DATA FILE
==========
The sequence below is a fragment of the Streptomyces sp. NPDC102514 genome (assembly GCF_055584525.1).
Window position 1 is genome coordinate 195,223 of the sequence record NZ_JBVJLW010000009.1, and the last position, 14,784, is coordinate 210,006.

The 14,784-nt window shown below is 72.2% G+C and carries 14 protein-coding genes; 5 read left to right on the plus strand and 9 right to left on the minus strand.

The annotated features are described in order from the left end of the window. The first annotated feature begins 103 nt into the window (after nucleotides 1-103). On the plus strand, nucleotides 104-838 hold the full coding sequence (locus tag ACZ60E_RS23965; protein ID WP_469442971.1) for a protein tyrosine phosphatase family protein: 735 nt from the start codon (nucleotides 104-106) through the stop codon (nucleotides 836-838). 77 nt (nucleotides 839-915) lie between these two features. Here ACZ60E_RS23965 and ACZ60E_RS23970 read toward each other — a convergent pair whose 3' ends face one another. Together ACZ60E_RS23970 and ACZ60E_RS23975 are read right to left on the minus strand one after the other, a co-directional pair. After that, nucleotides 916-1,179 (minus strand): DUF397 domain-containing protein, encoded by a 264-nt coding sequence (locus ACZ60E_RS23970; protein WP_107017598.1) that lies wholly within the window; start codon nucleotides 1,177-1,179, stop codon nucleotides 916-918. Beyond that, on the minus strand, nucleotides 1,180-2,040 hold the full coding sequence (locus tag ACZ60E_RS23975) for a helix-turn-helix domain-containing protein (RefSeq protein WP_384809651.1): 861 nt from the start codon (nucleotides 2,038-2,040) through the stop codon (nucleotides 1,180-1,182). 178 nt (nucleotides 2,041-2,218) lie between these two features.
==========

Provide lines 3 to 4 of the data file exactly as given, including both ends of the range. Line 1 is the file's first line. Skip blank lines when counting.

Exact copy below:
The 14,784-nt window shown below is 72.2% G+C and carries 14 protein-coding genes; 5 read left to right on the plus strand and 9 right to left on the minus strand.

The annotated features are described in order from the left end of the window. The first annotated feature begins 103 nt into the window (after nucleotides 1-103). On the plus strand, nucleotides 104-838 hold the full coding sequence (locus tag ACZ60E_RS23965; protein ID WP_469442971.1) for a protein tyrosine phosphatase family protein: 735 nt from the start codon (nucleotides 104-106) through the stop codon (nucleotides 836-838). 77 nt (nucleotides 839-915) lie between these two features. Here ACZ60E_RS23965 and ACZ60E_RS23970 read toward each other — a convergent pair whose 3' ends face one another. Together ACZ60E_RS23970 and ACZ60E_RS23975 are read right to left on the minus strand one after the other, a co-directional pair. After that, nucleotides 916-1,179 (minus strand): DUF397 domain-containing protein, encoded by a 264-nt coding sequence (locus ACZ60E_RS23970; protein WP_107017598.1) that lies wholly within the window; start codon nucleotides 1,177-1,179, stop codon nucleotides 916-918. Beyond that, on the minus strand, nucleotides 1,180-2,040 hold the full coding sequence (locus tag ACZ60E_RS23975) for a helix-turn-helix domain-containing protein (RefSeq protein WP_384809651.1): 861 nt from the start codon (nucleotides 2,038-2,040) through the stop codon (nucleotides 1,180-1,182). 178 nt (nucleotides 2,041-2,218) lie between these two features.